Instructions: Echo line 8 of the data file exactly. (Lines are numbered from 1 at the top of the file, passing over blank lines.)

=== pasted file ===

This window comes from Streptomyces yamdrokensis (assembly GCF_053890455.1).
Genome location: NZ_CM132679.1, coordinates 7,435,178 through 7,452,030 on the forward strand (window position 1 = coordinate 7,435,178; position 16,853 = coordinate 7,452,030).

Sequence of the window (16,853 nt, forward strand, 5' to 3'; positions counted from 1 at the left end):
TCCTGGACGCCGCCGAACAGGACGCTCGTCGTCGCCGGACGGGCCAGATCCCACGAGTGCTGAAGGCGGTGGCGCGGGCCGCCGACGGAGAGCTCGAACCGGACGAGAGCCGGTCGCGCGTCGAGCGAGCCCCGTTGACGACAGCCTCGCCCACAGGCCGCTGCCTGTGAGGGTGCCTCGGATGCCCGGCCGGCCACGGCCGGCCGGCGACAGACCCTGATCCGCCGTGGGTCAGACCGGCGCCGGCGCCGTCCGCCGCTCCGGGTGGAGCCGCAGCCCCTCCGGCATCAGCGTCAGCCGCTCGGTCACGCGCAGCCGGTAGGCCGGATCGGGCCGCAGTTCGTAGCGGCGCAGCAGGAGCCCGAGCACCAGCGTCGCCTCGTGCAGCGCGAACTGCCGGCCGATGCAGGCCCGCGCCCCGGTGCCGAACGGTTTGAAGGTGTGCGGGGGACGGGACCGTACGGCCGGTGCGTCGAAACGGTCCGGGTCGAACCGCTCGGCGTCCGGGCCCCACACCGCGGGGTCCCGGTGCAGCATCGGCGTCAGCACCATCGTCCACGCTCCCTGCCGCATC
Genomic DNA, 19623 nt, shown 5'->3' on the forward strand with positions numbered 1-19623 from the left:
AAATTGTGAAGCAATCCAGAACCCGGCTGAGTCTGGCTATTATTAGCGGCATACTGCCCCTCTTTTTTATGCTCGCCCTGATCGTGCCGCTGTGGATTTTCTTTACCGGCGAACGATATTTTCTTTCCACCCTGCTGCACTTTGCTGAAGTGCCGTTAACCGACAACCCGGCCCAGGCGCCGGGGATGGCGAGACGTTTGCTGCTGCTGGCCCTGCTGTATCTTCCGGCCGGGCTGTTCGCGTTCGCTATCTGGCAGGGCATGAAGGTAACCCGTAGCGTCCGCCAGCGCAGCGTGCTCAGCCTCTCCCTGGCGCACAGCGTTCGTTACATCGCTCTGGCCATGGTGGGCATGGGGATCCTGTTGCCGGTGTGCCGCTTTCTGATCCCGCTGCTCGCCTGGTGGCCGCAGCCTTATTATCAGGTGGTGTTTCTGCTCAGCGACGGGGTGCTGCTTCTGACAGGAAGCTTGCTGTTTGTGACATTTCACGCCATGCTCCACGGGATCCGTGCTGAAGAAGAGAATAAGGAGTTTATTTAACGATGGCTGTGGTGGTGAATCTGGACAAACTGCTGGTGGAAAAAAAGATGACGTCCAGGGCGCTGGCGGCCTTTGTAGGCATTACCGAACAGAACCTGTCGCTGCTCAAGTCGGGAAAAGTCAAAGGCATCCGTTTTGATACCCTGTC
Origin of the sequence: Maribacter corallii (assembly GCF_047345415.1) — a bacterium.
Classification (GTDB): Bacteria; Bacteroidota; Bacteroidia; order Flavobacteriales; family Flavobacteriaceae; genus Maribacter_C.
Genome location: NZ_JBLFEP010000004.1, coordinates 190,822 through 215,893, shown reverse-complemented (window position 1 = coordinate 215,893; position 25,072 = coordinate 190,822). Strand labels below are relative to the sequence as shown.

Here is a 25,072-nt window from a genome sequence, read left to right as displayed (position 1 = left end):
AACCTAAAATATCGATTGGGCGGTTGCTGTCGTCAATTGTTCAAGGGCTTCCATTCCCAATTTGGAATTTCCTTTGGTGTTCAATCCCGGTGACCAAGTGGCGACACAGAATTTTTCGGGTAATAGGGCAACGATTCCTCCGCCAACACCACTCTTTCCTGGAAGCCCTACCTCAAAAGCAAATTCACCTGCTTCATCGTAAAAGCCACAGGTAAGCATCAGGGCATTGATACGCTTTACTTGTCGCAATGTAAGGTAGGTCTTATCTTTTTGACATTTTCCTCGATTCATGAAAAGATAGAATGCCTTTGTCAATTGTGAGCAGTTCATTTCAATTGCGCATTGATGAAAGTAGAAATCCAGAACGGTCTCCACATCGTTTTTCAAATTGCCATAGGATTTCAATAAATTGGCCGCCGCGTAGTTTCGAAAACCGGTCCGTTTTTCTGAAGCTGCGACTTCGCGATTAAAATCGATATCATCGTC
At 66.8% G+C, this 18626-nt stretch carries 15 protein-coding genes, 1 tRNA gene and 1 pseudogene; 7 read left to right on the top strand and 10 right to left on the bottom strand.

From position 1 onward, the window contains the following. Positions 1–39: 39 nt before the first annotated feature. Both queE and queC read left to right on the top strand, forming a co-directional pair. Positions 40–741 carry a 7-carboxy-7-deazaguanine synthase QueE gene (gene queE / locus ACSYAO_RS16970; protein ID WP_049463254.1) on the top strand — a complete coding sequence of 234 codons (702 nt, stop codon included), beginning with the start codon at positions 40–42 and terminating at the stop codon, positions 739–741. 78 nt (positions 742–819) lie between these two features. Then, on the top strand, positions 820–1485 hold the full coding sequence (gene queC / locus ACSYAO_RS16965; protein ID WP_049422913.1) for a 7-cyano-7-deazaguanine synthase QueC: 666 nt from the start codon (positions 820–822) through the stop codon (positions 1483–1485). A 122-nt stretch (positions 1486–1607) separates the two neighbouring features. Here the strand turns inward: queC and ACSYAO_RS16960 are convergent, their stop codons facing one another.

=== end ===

Classification (GTDB): Bacteria; Bacteroidota; Bacteroidia; order Flavobacteriales; family Flavobacteriaceae; genus Maribacter_C.